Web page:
In endophthalmitis, the systemic anti-infective treatment specific to the infectious agent should always be used.
Reviewed by Dr Winfried M. K. Amoaku.
Endophthalmitis is a rare occurrence in ocular surgery but the percentage, no matter how small, remains unacceptable. Dr Winfried M. K. Amoaku, associate professor/reader in ophthalmology and Hon consultant ophthalmologist, University of Nottingham and Nottingham University Hospitals NHS Trust, Nottingham, United Kingdom, recently described the management protocol followed in the UK to treat older patients with endogenous endophthalmitis.
The endogenous form of the infection is exceedingly rare, occurs in 1 per 1 million cases annually and accounts for about 10% of all endophthalmitis. Intraocular infection occurs as the result of haematogenous spread from a distant non-ophthalmic source and may be bacterial, fungal, parasitic or viral.
Dr Amoaku explained that the patients most (but not exclusively) likely to develop endogenous endophthalmitis are immunocompromised, and include those with diabetes, systemic cancer and HIV, as well as those taking antineoplastic therapies, broad-spectrum antibiotics and immunomodulatory agents. The presentation of the infection includes varying degrees of pain, inflammation and visual loss.
The clinical examination shows the presence of an anterior segment inflammation, vitreous opacification, choroidoretinal infiltrates, retinal haemorrhages, cotton-wool spots and retinal vasculitis. The progression of the infection depends on the causative organism. With a bacterial infection, rapid progression is expected, fungal infections progress slowly and the speed of viral progression can vary.
Dr Amoaku warned about the “fair degree” of misdiagnosis, which is as high as about 63%. “A high degree of suspicion for endophthalmitis is needed to establish the diagnosis,” he cautioned. He also noted the importance of ruling out intraocular lymphoma, which mimics endogenous endophthalmitis.
Dr Amoaku cited a 2018 report of the British Ophthalmological Surveillance Unit1 that included 48 patients (median age 56.9 years) from December 2013 to December 2014. About 46% of patients were older than 60, the oldest being 85.
The presenting features in these patients included cellulitis; afferent pupillary defect; corneal clarity; anterior chamber cells; hypopyon; fibrin; vitritis; retinitis; and others, which were similar to those reported in the literature. “Typically, in these patients the endophthalmitis was unilateral and included bacterial, viral and fungal infections,” he said.
Upon presentation, the vision was already poor, with a median of 3 logarithms of the minimum angle of resolution visual acuity (logMAR VA). Several infection sources identified in addition to the strong association with diabetes included septic arthritis, colon cancer, cardiac valve disease and intravenous drug use.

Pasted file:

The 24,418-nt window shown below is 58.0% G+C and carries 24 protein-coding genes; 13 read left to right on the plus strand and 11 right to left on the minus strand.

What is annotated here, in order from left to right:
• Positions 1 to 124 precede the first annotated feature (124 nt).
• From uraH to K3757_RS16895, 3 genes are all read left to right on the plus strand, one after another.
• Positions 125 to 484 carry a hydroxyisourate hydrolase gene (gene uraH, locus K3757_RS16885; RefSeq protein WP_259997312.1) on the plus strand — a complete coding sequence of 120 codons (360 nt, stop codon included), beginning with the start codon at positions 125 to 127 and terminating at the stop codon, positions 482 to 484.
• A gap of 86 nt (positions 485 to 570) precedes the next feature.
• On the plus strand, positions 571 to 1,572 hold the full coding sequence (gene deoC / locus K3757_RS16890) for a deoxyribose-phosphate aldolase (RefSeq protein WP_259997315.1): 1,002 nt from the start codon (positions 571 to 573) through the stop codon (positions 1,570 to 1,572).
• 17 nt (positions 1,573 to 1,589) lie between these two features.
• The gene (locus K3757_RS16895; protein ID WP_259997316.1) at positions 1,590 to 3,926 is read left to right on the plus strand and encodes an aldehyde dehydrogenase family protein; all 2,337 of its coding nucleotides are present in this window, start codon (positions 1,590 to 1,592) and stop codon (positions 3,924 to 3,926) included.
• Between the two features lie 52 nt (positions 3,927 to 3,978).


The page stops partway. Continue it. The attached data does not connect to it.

The blood cultures were positive in 58% of patients; in contrast, vitreous biopsies were positive in only about 23%. The causative organism was more likely to be identified in patients who presented early after the onset of symptoms. Treatment included a combination of systemic intravenous or oral antibiotics, intravitreal antibiotics, antifungal drugs and mostly topical corticosteroids.
A total of 25 patients, including one who died, were followed for 6 months. The median visual acuity (VA) was 0.18 logMAR; the VA was below one in four of 23 patients and below 0.3 in 19 patients. Poor outcomes were characterised by no light perception and light perception VA.
“A full systemic work-up is necessary to determine the source of the infection and a high degree of suspicion is required,” Dr Amoaku said. “The mandatory examinations include ophthalmic ultrasound and intraocular biopsy of the vitreous for microscopy, culturing and sensitivity and blood cultures. Cardiac echography, abdominal ultrasound and MRI are indicated as appropriate.” Importantly, Dr Amoaku noted that diabetes must be excluded in all cases.
The intraocular treatment begins based on the clinical features and presumed diagnosis. After the vitreous biopsy results are received, treatment is modified as needed. Intravitreal therapy includes vancomycin 1 mg/0.1 ml plus amikacin 0.4 mg/0.1 ml or ceftazidime 1 mg/0.1 ml for bacterial infections and amphotericin B for fungal infections. Ganciclovir is prescribed for viral infections.
At 3–5 days after the initial treatment, the treatment is repeated depending on the diagnosis and the response. Vitrectomy is reserved to treat a few selected cases.
Dr Amoaku emphasised that the systemic anti-infective treatment specific to the infectious agent is mandatory for all cases. When the infection is under control, systemic corticosteroids can be started.